Actress Nargis Banu, who played the lead, became the target of hate mail and death threats as the controversy broke, as did Elangovan. Many objected to what they felt was the inaccurate and unfavourable depiction of Islamic law as it applies to marriage. The play was first staged in Tamil in December 1998 and then in February the following year with the go-ahead from both PELU and the National Arts Council. While Talaq “provoked strong protests from Muslim Indians, with religious groups calling for it to be banned”, it was also “lauded by press reviews for its raw power and intensity, even reducing many in the audience to tears”.19
Once again, the monodrama format heightened both Banu’s aloneness – but also her courage. Here was a woman who refused to be silenced despite knowing the enormity and difficulty of telling her story, that “violence and rape, already sensitive subjects, would be even more controversial in the context of a Muslim marriage”.20 But both Banu and Elangovan were heartened by the women who approached them, in private, to express their support for the play.
Several other Singaporean monodramas have had strong feminist themes that put leading ladies and the challenges of womanhood in the spotlight. There is Haresh Sharma’s Rosnah (1995), which looks at a young Malay-Muslim woman from Singapore who travels to London to study, where she encounters culture shock and values that are discordant with her own upbringing; and Zizi Azah’s How Did the Cat Get So Fat (2006), in which a nine-year- old girl goes on a fantastical journey where she meets Singaporeans from all walks of life and deals with race relations, political rhetoric and class issues.
Theatre practitioner Li Xie’s one-woman Mandarin play, The VaginaLogue (阴道独白), an examination of the symbol of the vagina and its place in society – in the spirit of Eve Ensler’s groundbreaking The Vagina Monologues (1996) – was also staged in 2000 to critical acclaim. Former theatre critic Clarissa Oon wrote in The Straits Times that the “wonderfully layered” show had “a real identification with all those nameless women, and occasionally, a conceptual distance for you to mull on the issues… It was that rare thing: a journey into the private reaches of the self, without a shred of indulgence”.21
Making the Private, Public; the Personal, Universal
By making what is private public, a well-crafted monodrama can move beyond the confessional – the “indulgence” that Oon implies – and into the realm of the universal. The personal story becomes a shared one, with the actor or actress speaking on behalf of the marginalised and the voiceless, or confronting issues that have been swept under the rug and giving them a public airing, garnering a much wider resonance.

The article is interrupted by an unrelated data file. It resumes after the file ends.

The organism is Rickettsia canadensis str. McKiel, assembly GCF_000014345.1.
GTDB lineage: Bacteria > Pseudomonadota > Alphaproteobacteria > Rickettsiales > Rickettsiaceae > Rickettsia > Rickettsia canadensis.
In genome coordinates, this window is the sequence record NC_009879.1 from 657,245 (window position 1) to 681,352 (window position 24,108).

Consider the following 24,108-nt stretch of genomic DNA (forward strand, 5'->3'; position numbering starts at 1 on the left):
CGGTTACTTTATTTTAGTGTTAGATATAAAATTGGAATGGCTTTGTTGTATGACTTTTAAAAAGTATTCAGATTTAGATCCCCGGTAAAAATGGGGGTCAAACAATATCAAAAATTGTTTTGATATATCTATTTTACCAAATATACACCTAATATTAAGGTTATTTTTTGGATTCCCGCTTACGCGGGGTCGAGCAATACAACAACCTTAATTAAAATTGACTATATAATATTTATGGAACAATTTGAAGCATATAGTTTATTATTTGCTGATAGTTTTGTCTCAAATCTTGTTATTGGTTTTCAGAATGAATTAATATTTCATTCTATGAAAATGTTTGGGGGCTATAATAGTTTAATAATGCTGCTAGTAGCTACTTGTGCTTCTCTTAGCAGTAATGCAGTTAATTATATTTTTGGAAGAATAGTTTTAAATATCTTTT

Writer-director Oliver Chong based his critically-acclaimed monodrama, Roots (2012), on a story highly specific to his own family. After a cryptic conversation with his grandmother about a branch of his family tree, Chong decides to return to his ancestral hometown in China to trace what seems to be a family secret. Blending humour, pathos and a virtuosic array of characters, Chong’s one-man act struck a chord with its audience – an audience of Singaporeans largely descended from immigrants who arrived here several generations ago.
As Chong goes in search of his roots, a netizen from Hong Kong writes to him in traditional Chinese script, oozing condescension: “My surname is also Chong. But my ‘Chong’ is different from yours. Yours has been castrated. So why bother to find any roots? You don’t have roots any more.”22
There is a strong echo of the words of Kuo Pao Kun in his play Descendants of the Eunuch Admiral (1995), not specified as a monodrama but completely written in prose, without any demarcations of various characters or different voices. At first glance, Descendants looks at the life of Admiral Cheng Ho (郑和; Zheng He), who was sent by the Ming emperor to explore the world in the 15th century. There are scenes detailing the strange and great wonders he sees, the painful act of losing his manhood as a eunuch in his majesty’s court, and his great loneliness as he traverses the oceans. But the lyrical piece is also a meditation on rootlessness, displacement and being a “cultural orphan”. Kuo had lamented that Singaporeans were cultural orphans, the “children” of the castrated Cheng Ho, separated from our cultural homelands, yet unable to identify with them as our cultural homes – and cursed to wander and search at the margins.